The ways that congenital heart defects (CHDs) form are largely unclear, especially the role of abnormal biophysical forces caused by pumping action, blood flow and electrical signals. This project will develop an multi-modality instrument and methods to image the tiny embryonic heart while it is beating to study how abnormal cardiac function contributes to CHDs. Better understanding of the causes of CHDs (such as Fetal Alcohol Syndrome) can potentially lead to better prediction of outcomes, and earlier, more effective treatments.

Agency
National Institute of Health (NIH)
Institute
National Heart, Lung, and Blood Institute (NHLBI)
Type
Research Project (R01)
Project #
5R01HL083048-06
Application #
8691979
Study Section
Biomedical Imaging Technology Study Section (BMIT)
Program Officer
Buxton, Denis B
Project Start
2006-08-01
Project End
2017-05-31
Budget Start
2014-06-01
Budget End
2015-05-31
Support Year
6
Fiscal Year
2014
Total Cost
Indirect Cost
Name
Case Western Reserve University
Department
Biomedical Engineering
Type
Biomed Engr/Col Engr/Engr Sta
DUNS #
City
Cleveland
State
OH
Country
United States
Zip Code
44106
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Karunamuni, Ganga; Sheehan, Megan M; Doughman, Yong Qiu et al. (2017) Supplementation with the Methyl Donor Betaine Prevents Congenital Defects Induced by Prenatal Alcohol Exposure. Alcohol Clin Exp Res 41:1917-1927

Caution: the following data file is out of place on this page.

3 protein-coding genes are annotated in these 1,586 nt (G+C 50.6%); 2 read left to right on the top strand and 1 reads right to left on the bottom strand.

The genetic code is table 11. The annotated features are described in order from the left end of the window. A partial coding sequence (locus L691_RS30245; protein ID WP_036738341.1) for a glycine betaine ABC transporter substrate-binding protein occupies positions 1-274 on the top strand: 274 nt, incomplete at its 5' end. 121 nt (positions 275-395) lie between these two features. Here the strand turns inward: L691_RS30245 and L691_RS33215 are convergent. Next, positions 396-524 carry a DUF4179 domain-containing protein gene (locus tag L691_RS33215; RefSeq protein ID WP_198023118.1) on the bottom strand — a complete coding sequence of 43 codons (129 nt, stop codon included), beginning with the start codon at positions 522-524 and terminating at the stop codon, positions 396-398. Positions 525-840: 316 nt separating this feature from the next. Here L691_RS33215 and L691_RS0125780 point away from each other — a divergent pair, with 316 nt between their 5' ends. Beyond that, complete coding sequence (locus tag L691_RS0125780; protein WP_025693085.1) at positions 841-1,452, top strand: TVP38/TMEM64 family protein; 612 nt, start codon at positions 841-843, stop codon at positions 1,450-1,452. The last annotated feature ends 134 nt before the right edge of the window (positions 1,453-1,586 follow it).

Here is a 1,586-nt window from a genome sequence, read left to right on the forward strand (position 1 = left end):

Watanabe, Michiko; Rollins, Andrew M; Polo-Parada, Luis et al. (2016) Probing the Electrophysiology of the Developing Heart. J Cardiovasc Dev Dis 3:
Wang, Yves T; Rollins, Andrew M; Jenkins, Michael W (2016) Infrared inhibition of embryonic hearts. J Biomed Opt 21:60505
Ma, Pei; Chan, Dennis C; Gu, Shi et al. (2016) Volumetric optical mapping in early embryonic hearts using light-sheet microscopy. Biomed Opt Express 7:5120-5128
Ma, Pei; Gu, Shi; Karunamuni, Ganga H et al. (2016) Cardiac neural crest ablation results in early endocardial cushion and hemodynamic flow abnormalities. Am J Physiol Heart Circ Physiol 311:H1150-H1159
Blech-Hermoni, Yotam; Sullivan, Connor B; Jenkins, Michael W et al. (2016) CUG-BP, Elav-like family member 1 (CELF1) is required for normal myofibrillogenesis, morphogenesis, and contractile function in the embryonic heart. Dev Dyn 245:854-73
Fu, Xiaoyong; Patel, Dhruti; Zhu, Hui et al. (2015) Miniature forward-viewing common-path OCT probe for imaging the renal pelvis. Biomed Opt Express 6:1164-71
Gu, Shi; Wang, Yves T; Ma, Pei et al. (2015) Mapping conduction velocity of early embryonic hearts with a robust fitting algorithm. Biomed Opt Express 6:2138-57
Karunamuni, Ganga; Gu, Shi; Doughman, Yong Qiu et al. (2015) Using optical coherence tomography to rapidly phenotype and quantify congenital heart defects associated with prenatal alcohol exposure. Dev Dyn 244:607-18